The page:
In Russia, where West Nile virus has long been recognized but has not caused any major diseases, recent detection of various virus genotypes suggests a mélange of genotypes circulating in various areas and transported between areas by birds. Generation and maintenance of continuous genetic variation may lead to partial protection and escape mutants, which could provide a “pump” that generates more variants and “new” viruses. When these genotypes adapt to naïve populations of birds, horses, and humans, in the presence of competent arthropod vectors, epidemics may arise and new opportunities for these viruses and virus variants may occur, perhaps including West Nile virus into the New World in 1999. Evidence presented suggests that little genomic variation in New World West Nile virus has occurred since its 1999 recognition there; this situation is likely to change.

Continuing to make the classical epidemiologic observations that have characterized disease investigations in the previous half-century is important. However, to understand the overall effects of virus outbreaks, denominators are needed. Numerous presentations demonstrated that we are beginning to understand the molecular mechanisms leading to pathogenetic events. Further studies may provide information useful for the development of antiviral compounds and candidate vaccines.

Attendees were provided with an overview of various transmission cycles of arboviruses, which are concomitantly diverse in regards to their hosts and vectors. Viral neuroinvasiveness appears to depend on the uniqueness of phylogenetically diverse hosts, their ages, genetic predispositions, immune status, virus origin, passage level, dose, and other factors—a complex situation to investigate and comprehend. Critical factors impacting neuroinvasiveness and neuronotropism must be coupled to cause encephalitis. Viral mutations may affect the ability of the virus to replicate in cells, altering viral virulence; however, specific genomic and polyprotein sequence changes may account for the high viremias and replication in neurons that are central to emergence. The extent of the roles of various proteins in virus infections, neuronal involvement, and apoptosis are being recognized. Now we are beginning to understand complex signaling mechanisms, antibody-producing cell types, cytokines, and the cellular responses and pathways leading to both disease and protection from disease.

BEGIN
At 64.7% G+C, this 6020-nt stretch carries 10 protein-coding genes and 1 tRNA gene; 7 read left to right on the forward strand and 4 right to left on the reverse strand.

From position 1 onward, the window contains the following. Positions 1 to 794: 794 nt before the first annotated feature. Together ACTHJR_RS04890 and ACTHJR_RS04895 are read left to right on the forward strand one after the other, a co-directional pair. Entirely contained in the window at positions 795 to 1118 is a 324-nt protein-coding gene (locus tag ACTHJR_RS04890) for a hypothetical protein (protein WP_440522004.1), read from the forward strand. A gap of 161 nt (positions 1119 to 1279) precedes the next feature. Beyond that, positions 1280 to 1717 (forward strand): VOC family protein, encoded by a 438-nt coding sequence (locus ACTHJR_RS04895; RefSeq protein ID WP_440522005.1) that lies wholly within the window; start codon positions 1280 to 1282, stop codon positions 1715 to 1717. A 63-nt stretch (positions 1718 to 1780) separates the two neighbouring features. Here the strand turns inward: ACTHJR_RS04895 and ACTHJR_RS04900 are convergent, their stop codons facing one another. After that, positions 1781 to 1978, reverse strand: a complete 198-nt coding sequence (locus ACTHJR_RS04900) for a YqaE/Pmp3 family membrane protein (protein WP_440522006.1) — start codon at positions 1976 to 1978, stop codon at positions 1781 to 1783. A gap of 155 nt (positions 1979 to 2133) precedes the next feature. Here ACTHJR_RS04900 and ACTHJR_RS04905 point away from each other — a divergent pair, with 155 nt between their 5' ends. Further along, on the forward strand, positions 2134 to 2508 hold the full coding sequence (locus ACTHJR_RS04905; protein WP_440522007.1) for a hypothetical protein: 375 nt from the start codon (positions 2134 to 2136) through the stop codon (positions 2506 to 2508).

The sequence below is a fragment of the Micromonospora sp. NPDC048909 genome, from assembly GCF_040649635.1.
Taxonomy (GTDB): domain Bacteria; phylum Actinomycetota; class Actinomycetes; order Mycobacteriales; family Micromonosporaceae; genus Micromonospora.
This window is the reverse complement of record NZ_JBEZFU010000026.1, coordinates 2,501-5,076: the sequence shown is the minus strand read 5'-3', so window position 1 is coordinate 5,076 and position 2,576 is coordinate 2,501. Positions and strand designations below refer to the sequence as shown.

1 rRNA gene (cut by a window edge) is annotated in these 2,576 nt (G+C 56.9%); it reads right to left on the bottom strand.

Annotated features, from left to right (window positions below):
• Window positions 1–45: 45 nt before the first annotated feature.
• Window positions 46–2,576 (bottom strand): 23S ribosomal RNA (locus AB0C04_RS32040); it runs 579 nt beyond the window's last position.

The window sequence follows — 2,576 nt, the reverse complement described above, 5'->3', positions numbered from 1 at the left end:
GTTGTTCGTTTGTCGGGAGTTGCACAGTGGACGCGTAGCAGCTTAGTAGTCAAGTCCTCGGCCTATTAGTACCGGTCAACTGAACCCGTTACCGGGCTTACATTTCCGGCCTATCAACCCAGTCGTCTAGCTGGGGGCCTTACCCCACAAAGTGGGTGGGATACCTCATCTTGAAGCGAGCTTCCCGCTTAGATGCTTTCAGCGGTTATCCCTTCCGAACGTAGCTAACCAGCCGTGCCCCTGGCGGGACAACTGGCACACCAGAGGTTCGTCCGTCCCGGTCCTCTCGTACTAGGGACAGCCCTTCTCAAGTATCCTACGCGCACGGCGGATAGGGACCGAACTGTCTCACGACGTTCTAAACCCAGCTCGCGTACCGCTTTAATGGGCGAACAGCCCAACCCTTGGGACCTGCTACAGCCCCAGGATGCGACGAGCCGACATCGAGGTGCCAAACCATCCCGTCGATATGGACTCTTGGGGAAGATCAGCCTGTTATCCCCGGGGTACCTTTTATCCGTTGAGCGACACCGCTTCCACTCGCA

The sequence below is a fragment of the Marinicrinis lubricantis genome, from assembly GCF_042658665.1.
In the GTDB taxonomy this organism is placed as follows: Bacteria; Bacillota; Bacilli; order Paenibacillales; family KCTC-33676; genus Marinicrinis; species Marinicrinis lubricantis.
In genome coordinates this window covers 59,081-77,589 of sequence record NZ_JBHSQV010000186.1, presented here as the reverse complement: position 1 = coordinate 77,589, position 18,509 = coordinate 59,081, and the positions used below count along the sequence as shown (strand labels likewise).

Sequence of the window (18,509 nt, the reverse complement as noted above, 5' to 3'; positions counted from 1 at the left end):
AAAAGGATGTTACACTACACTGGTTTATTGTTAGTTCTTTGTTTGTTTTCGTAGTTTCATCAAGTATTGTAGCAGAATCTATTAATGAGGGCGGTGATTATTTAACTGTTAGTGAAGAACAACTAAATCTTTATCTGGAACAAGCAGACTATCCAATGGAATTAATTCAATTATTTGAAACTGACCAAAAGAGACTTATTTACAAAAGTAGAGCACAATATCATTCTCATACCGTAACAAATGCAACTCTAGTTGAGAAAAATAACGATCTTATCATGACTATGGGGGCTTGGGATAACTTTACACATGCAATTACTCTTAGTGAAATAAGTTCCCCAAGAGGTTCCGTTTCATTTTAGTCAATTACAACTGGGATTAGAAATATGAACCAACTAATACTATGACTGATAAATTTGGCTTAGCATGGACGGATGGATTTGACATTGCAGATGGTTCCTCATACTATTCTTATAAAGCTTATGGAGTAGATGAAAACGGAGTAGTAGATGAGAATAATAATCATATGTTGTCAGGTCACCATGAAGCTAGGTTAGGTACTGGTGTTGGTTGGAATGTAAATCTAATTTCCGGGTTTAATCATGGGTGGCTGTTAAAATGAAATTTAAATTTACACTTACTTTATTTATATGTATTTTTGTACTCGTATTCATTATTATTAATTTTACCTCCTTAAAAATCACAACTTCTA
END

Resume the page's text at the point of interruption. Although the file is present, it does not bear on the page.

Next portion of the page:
Considerable progress has been made in understanding the relationships between genetic and functional diversities, neuronal receptors, transport, and cellular protein-virus interactions. Such understanding is critical to further insights to neurotropism, pathogenesis, pathogenetic mechanisms, and immunogenicity.